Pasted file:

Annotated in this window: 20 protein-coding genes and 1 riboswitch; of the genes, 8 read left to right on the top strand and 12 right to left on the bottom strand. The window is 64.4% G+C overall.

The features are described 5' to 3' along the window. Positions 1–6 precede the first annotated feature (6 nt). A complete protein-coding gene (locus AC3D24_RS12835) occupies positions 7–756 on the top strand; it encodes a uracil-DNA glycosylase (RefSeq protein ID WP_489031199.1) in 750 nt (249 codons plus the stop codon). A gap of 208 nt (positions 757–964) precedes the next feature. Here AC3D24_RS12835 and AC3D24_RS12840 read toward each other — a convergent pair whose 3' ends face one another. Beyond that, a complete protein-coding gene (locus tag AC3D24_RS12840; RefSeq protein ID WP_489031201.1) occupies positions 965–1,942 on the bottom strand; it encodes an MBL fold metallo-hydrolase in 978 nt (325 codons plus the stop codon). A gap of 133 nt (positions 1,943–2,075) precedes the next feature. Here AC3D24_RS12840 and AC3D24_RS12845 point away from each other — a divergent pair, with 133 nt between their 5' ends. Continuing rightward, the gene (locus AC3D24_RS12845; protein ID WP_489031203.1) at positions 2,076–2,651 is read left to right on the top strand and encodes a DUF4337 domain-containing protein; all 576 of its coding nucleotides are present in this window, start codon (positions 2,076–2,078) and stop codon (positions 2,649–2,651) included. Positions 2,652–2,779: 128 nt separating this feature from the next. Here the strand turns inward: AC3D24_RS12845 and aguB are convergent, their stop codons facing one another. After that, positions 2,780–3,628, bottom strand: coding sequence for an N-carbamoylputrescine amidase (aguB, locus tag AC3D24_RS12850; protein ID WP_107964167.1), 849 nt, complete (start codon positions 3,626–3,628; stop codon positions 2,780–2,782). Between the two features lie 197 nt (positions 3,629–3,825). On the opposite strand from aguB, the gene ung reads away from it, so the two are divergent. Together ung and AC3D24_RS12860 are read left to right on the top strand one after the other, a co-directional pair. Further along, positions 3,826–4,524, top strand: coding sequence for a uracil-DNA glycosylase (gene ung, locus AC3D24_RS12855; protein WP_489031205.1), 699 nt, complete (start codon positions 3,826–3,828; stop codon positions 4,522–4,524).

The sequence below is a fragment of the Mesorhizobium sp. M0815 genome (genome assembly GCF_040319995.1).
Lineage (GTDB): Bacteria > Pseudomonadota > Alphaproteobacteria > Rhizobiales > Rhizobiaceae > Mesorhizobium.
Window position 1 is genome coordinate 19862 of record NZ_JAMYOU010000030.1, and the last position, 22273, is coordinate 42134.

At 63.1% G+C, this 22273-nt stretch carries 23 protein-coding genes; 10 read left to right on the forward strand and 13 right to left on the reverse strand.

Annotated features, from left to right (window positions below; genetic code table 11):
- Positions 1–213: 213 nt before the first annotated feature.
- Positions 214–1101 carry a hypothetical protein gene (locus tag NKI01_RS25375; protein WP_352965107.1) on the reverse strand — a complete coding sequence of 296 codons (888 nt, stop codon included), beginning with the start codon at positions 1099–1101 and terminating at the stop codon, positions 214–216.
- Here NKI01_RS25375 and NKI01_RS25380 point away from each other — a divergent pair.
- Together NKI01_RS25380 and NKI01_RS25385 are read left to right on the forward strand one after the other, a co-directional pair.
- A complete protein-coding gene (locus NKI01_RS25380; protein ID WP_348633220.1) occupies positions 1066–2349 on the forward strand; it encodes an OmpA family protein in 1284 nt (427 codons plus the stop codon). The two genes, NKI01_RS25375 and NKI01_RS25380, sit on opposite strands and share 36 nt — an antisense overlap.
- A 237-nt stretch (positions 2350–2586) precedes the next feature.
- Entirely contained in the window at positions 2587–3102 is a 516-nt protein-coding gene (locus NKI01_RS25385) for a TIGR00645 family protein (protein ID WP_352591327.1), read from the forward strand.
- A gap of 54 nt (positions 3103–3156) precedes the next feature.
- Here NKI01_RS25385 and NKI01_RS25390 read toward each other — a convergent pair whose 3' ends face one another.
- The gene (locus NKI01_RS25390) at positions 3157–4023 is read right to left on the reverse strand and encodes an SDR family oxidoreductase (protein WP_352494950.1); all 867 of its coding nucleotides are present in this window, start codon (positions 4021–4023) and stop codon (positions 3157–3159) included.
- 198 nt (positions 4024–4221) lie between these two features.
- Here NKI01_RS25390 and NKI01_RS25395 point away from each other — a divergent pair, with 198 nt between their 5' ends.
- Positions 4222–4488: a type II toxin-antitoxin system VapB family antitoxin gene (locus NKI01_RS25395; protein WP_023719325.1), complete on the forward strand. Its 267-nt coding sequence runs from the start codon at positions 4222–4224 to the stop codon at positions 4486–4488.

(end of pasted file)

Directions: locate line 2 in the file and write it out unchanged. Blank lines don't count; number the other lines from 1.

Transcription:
The features are described 5' to 3' along the window. Positions 1–6 precede the first annotated feature (6 nt). A complete protein-coding gene (locus AC3D24_RS12835) occupies positions 7–756 on the top strand; it encodes a uracil-DNA glycosylase (RefSeq protein ID WP_489031199.1) in 750 nt (249 codons plus the stop codon). A gap of 208 nt (positions 757–964) precedes the next feature. Here AC3D24_RS12835 and AC3D24_RS12840 read toward each other — a convergent pair whose 3' ends face one another. Beyond that, a complete protein-coding gene (locus tag AC3D24_RS12840; RefSeq protein ID WP_489031201.1) occupies positions 965–1,942 on the bottom strand; it encodes an MBL fold metallo-hydrolase in 978 nt (325 codons plus the stop codon). A gap of 133 nt (positions 1,943–2,075) precedes the next feature. Here AC3D24_RS12840 and AC3D24_RS12845 point away from each other — a divergent pair, with 133 nt between their 5' ends. Continuing rightward, the gene (locus AC3D24_RS12845; protein ID WP_489031203.1) at positions 2,076–2,651 is read left to right on the top strand and encodes a DUF4337 domain-containing protein; all 576 of its coding nucleotides are present in this window, start codon (positions 2,076–2,078) and stop codon (positions 2,649–2,651) included. Positions 2,652–2,779: 128 nt separating this feature from the next. Here the strand turns inward: AC3D24_RS12845 and aguB are convergent, their stop codons facing one another. After that, positions 2,780–3,628, bottom strand: coding sequence for an N-carbamoylputrescine amidase (aguB, locus tag AC3D24_RS12850; protein ID WP_107964167.1), 849 nt, complete (start codon positions 3,626–3,628; stop codon positions 2,780–2,782). Between the two features lie 197 nt (positions 3,629–3,825). On the opposite strand from aguB, the gene ung reads away from it, so the two are divergent. Together ung and AC3D24_RS12860 are read left to right on the top strand one after the other, a co-directional pair. Further along, positions 3,826–4,524, top strand: coding sequence for a uracil-DNA glycosylase (gene ung, locus AC3D24_RS12855; protein WP_489031205.1), 699 nt, complete (start codon positions 3,826–3,828; stop codon positions 4,522–4,524).